When Recycling Becomes a Health and Safety Hazard

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RecyclingOn July 3, 2013, the Occupational Safety and Health Administration (OSHA) cited Midland Davis Corp., a scrap metal recycling center in Moline, IL, with 19 safety violations to the tune of almost $65,000, according to an OSHA Region 5 news release.

Midland Davis’ repeated violations included lack of fall protection for workers, lack of machine guarding, failure to remove damaged equipment from service, failure to certify the completion of a hazard assessment, failure to provide safety information to employees, and a failure to maintain inspection records.

Recycling issues such as these, as well as the air quality in recycling centers, deafening noise levels, and problems with heavy machinery (such as conveyor and sorting devices), make the recycling industry a dangerous and potentially life-threatening field if proper health and safety precautions are not taken.

Students studying for an online emergency management degree should be aware of safety issues within the recycling industry before seeking employment as a health and safety professional. An understanding of pertinent issues could be useful as recycling centers expand and take on more contracts.

Taking on More Recycling Responsibilities

Until recently, China imported a massive portion of the world’s recycled materials. As of July 2017, however, China has implemented stricter quality control guidelines on such imports, which will, in turn, shift the burden of recycling to nations where the materials originate.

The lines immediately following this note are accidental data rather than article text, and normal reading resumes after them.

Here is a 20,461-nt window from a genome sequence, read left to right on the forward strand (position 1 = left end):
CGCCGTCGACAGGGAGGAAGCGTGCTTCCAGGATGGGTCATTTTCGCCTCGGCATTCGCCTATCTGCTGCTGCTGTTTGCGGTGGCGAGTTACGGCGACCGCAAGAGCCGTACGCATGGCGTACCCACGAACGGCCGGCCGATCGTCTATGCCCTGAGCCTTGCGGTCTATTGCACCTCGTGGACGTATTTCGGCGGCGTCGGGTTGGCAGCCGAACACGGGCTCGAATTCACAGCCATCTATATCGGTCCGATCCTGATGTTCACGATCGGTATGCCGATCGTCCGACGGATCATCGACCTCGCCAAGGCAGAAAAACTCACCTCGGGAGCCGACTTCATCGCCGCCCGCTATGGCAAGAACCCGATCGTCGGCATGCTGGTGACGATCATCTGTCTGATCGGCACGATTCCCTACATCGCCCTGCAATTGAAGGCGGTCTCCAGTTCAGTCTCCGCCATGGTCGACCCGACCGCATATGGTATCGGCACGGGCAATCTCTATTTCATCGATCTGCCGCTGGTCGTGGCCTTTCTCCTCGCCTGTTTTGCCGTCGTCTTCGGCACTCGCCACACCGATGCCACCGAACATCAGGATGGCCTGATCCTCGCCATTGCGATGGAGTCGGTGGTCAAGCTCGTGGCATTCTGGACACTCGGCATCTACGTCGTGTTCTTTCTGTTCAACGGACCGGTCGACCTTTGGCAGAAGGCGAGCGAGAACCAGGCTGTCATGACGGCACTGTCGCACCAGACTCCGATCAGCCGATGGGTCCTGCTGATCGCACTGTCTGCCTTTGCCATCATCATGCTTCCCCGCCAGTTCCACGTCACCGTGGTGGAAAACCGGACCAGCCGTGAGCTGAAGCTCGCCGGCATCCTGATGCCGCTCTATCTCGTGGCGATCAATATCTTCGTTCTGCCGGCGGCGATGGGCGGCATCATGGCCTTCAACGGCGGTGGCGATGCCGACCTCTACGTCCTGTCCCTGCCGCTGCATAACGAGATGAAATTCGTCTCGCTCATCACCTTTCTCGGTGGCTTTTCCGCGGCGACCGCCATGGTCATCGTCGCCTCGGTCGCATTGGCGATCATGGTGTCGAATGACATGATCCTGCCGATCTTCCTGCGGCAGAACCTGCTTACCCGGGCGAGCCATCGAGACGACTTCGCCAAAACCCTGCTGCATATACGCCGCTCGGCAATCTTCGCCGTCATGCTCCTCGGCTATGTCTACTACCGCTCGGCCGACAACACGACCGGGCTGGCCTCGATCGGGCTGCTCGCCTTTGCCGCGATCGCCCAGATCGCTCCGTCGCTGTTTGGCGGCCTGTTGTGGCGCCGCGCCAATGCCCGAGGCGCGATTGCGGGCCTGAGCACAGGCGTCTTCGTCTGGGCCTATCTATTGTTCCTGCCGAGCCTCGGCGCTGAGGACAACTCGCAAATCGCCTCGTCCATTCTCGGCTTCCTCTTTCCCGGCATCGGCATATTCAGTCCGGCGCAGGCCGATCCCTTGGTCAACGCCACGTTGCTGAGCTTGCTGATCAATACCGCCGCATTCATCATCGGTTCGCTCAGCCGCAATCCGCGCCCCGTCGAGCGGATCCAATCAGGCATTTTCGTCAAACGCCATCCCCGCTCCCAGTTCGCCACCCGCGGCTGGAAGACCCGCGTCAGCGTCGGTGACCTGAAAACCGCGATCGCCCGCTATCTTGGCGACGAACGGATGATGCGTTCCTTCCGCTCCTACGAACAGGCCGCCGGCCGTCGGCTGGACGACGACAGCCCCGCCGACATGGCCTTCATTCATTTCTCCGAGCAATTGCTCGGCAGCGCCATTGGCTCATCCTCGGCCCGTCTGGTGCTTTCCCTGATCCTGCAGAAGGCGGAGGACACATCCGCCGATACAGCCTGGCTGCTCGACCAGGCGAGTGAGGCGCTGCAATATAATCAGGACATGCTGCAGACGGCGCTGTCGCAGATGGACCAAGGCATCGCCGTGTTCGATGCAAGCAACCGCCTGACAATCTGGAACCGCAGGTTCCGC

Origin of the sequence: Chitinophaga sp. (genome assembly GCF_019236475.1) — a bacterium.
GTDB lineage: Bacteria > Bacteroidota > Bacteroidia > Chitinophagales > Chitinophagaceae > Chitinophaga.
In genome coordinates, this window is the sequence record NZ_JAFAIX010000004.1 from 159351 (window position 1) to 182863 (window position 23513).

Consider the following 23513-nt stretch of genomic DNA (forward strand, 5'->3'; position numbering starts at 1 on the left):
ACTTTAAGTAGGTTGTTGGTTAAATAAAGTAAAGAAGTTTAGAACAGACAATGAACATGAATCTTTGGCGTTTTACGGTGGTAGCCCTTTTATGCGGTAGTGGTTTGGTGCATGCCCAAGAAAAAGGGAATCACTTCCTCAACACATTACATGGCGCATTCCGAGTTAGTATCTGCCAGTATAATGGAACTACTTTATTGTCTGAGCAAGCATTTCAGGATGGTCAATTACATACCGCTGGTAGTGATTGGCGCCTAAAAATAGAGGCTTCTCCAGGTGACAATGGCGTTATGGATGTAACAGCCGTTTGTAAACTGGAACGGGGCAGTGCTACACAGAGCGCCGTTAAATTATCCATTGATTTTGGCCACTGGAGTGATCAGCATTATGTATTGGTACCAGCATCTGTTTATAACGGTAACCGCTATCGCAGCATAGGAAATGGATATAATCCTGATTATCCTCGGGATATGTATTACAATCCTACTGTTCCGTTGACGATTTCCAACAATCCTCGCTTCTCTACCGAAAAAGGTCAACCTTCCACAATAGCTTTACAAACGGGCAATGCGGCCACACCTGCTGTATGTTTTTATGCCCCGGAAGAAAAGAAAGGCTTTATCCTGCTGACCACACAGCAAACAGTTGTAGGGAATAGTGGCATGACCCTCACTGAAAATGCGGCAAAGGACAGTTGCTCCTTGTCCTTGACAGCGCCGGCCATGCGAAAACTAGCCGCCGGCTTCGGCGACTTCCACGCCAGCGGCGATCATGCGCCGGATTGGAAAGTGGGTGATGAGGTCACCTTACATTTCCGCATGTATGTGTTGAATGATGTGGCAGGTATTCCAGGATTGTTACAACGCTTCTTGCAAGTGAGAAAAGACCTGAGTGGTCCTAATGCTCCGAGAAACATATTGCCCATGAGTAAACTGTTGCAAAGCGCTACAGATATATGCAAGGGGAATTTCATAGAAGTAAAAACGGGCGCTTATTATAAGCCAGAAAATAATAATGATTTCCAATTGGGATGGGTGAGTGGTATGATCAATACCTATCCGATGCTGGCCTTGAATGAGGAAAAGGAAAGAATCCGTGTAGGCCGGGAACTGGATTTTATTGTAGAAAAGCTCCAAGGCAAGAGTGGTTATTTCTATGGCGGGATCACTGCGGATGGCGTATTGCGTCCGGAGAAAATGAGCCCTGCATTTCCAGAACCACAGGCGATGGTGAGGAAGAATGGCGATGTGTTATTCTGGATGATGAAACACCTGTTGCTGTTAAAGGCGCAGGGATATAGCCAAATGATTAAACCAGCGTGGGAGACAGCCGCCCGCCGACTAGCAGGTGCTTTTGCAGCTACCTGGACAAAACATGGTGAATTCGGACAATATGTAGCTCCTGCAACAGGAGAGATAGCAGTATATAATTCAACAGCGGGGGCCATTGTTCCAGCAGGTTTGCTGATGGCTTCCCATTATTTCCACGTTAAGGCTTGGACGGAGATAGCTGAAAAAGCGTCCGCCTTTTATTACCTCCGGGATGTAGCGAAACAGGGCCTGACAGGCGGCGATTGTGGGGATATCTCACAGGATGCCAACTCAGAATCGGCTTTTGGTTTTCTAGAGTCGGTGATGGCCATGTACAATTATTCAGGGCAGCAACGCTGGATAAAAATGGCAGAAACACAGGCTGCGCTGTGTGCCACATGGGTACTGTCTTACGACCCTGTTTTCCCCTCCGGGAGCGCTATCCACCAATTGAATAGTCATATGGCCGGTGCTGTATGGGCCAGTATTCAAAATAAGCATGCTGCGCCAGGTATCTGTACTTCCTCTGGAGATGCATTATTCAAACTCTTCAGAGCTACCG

“China [notified] the World Trade Organization that it will ban imports on 24 categories of recyclables and solid waste by the end of the year,” researcher Christine Cole writes in “China Bans Foreign Waste – But What Will Happen to the World’s Recycling?” in Scientific American.

“This campaign against yang laji or ‘foreign garbage’ applies to plastic, textiles and mixed paper and will result in China taking a lot less material as it replaces imported materials with recycled material collected in its own domestic market.”

China’s most prolific recycling customers, mostly Western and EU member nations, are facing a difficult task. Certain plastics, for example, may need to be used for energy-recovery purposes (incineration), thrown in a landfill, or stored until new markets are discovered that make their use affordable and viable.

And each new task, formerly handled by Chinese recycling centers, comes a separate set of potential safety hazards. Incineration requires safety equipment, respirators, and constant inspections. Stored plastics are prone to fires. And new markets may pose entirely unknown hazards yet to be discovered.

“As municipalities expand their recycling programs, they can and should use their power to hold the industry accountable to high health and safety standards and outcomes,” explains Global Alliance for Incinerator Alternatives (GAIA) in its report, “Sustainable and Safe Recycling: Protecting Workers Who Protect the Planet.”

“Because they contract with recycling companies to manage the municipal recycling stream, city governments create and shape local waste management and recycling markets in significant ways that can be leveraged to improve recycling worker health and safety.”

Recycling Safety Problems and Solutions